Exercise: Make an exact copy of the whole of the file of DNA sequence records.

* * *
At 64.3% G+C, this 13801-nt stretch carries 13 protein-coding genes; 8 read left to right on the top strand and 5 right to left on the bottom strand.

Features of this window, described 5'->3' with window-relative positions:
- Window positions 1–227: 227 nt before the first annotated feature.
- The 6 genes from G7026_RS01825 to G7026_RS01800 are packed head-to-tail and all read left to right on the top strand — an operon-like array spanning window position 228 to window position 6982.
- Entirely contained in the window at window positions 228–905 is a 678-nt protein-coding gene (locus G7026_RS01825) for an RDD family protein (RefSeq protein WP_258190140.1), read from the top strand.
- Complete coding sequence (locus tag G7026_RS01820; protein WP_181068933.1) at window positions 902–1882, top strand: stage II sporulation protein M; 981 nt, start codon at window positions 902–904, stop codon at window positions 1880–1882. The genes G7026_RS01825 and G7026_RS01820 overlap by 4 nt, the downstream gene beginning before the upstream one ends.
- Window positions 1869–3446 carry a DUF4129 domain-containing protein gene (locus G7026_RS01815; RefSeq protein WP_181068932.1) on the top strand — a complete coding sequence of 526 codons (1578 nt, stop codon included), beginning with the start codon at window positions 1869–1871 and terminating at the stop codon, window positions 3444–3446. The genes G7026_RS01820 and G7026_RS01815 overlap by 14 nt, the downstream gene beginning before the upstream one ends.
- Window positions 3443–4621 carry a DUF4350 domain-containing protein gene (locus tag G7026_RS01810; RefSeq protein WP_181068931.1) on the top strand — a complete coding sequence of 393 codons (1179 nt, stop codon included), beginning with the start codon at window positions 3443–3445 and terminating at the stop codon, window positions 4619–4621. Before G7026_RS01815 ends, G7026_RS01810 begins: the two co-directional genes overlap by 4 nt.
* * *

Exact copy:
At 64.3% G+C, this 13801-nt stretch carries 13 protein-coding genes; 8 read left to right on the top strand and 5 right to left on the bottom strand.

Features of this window, described 5'->3' with window-relative positions:
- Window positions 1–227: 227 nt before the first annotated feature.
- The 6 genes from G7026_RS01825 to G7026_RS01800 are packed head-to-tail and all read left to right on the top strand — an operon-like array spanning window position 228 to window position 6982.
- Entirely contained in the window at window positions 228–905 is a 678-nt protein-coding gene (locus G7026_RS01825) for an RDD family protein (RefSeq protein WP_258190140.1), read from the top strand.
- Complete coding sequence (locus tag G7026_RS01820; protein WP_181068933.1) at window positions 902–1882, top strand: stage II sporulation protein M; 981 nt, start codon at window positions 902–904, stop codon at window positions 1880–1882. The genes G7026_RS01825 and G7026_RS01820 overlap by 4 nt, the downstream gene beginning before the upstream one ends.
- Window positions 1869–3446 carry a DUF4129 domain-containing protein gene (locus G7026_RS01815; RefSeq protein WP_181068932.1) on the top strand — a complete coding sequence of 526 codons (1578 nt, stop codon included), beginning with the start codon at window positions 1869–1871 and terminating at the stop codon, window positions 3444–3446. The genes G7026_RS01820 and G7026_RS01815 overlap by 14 nt, the downstream gene beginning before the upstream one ends.
- Window positions 3443–4621 carry a DUF4350 domain-containing protein gene (locus tag G7026_RS01810; RefSeq protein WP_181068931.1) on the top strand — a complete coding sequence of 393 codons (1179 nt, stop codon included), beginning with the start codon at window positions 3443–3445 and terminating at the stop codon, window positions 4619–4621. Before G7026_RS01815 ends, G7026_RS01810 begins: the two co-directional genes overlap by 4 nt.